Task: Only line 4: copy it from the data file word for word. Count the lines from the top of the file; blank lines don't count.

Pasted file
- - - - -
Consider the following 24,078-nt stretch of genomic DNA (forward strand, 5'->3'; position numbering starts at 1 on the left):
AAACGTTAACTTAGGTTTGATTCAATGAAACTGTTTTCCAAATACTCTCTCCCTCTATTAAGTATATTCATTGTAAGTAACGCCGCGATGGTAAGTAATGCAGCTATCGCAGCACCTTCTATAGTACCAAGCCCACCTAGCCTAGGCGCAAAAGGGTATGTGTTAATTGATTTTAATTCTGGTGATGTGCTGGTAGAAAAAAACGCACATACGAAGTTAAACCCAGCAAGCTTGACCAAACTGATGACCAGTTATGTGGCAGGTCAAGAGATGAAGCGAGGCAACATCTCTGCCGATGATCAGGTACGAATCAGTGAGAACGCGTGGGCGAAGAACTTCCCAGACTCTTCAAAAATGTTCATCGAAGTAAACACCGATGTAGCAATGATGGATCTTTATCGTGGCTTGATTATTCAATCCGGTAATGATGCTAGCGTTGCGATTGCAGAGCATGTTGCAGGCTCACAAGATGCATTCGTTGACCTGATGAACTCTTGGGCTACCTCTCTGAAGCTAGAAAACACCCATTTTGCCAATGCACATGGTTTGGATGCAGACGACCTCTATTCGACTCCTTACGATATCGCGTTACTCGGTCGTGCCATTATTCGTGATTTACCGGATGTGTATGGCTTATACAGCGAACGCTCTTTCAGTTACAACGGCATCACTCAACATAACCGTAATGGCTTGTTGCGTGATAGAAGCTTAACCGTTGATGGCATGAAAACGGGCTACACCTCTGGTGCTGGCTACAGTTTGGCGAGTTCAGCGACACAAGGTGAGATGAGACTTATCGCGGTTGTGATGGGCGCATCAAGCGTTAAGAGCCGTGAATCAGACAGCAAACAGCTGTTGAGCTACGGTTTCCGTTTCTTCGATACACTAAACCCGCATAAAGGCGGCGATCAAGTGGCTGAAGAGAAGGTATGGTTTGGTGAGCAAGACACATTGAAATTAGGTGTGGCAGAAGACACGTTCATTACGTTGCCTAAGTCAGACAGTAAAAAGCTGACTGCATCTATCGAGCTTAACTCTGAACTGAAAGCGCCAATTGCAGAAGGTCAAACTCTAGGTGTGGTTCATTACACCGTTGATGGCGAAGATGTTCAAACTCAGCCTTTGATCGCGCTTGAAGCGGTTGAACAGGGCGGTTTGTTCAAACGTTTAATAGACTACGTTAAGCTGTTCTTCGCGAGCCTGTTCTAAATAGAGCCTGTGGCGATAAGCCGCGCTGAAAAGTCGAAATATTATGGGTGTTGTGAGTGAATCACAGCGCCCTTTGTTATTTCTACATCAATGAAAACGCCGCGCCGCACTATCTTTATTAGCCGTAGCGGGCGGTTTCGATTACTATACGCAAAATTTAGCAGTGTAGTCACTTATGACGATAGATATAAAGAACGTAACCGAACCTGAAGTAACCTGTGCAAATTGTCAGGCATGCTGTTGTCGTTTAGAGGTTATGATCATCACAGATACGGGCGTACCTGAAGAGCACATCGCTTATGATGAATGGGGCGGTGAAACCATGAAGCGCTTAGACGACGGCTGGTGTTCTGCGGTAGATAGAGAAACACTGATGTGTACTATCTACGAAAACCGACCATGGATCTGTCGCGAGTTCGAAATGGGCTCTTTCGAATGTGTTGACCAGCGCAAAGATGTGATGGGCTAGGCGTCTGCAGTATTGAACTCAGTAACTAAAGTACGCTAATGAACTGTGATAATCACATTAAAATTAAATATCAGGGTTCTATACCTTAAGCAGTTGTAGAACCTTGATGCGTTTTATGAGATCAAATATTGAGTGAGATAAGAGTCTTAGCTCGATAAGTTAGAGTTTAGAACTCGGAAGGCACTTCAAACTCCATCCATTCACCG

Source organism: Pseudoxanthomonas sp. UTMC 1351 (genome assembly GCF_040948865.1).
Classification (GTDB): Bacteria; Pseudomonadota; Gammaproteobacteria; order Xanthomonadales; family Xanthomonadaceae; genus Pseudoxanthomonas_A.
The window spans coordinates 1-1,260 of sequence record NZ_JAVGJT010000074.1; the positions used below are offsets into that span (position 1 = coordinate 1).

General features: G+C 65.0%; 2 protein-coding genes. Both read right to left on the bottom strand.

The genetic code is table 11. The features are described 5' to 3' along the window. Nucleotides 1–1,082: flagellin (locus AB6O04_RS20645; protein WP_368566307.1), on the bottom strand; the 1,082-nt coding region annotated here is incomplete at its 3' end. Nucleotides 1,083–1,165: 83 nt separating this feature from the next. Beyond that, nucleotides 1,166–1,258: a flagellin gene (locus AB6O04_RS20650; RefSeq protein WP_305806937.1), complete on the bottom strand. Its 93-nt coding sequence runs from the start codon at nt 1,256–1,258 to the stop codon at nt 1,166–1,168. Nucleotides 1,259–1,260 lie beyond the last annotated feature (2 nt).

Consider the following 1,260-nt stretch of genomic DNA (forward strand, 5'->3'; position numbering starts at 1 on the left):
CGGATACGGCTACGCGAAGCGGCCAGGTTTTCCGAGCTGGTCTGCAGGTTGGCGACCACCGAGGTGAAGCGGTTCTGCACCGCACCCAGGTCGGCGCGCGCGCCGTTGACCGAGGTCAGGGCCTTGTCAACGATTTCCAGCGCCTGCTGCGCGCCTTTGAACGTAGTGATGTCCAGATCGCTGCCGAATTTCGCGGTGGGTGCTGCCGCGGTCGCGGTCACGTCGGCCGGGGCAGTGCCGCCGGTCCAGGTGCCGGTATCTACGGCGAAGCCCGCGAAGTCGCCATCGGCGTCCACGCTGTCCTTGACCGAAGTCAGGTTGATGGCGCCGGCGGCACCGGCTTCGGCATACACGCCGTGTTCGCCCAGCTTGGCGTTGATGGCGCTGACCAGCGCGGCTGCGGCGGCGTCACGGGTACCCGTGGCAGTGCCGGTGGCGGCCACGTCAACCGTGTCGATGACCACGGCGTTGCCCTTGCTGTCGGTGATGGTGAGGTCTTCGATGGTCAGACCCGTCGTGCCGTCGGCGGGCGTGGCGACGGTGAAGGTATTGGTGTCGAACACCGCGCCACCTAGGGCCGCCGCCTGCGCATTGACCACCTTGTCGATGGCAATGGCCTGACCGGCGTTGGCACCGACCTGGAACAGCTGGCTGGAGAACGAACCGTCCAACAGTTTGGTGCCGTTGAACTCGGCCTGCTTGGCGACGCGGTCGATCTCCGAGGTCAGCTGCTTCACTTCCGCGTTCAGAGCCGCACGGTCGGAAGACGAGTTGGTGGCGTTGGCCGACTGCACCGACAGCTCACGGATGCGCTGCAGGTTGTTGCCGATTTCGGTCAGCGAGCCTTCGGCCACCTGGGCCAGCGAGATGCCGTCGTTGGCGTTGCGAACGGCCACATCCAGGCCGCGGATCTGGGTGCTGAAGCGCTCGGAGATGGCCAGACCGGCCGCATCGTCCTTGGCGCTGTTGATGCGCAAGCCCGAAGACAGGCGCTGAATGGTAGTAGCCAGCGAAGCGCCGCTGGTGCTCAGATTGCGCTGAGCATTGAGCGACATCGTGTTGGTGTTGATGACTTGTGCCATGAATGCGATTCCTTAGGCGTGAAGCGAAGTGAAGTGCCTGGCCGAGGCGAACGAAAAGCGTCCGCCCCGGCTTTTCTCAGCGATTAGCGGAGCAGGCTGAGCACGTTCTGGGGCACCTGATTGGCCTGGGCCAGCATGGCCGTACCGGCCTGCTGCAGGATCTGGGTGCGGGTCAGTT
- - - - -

Classification (GTDB): Bacteria; Pseudomonadota; Gammaproteobacteria; order Xanthomonadales; family Xanthomonadaceae; genus Pseudoxanthomonas_A.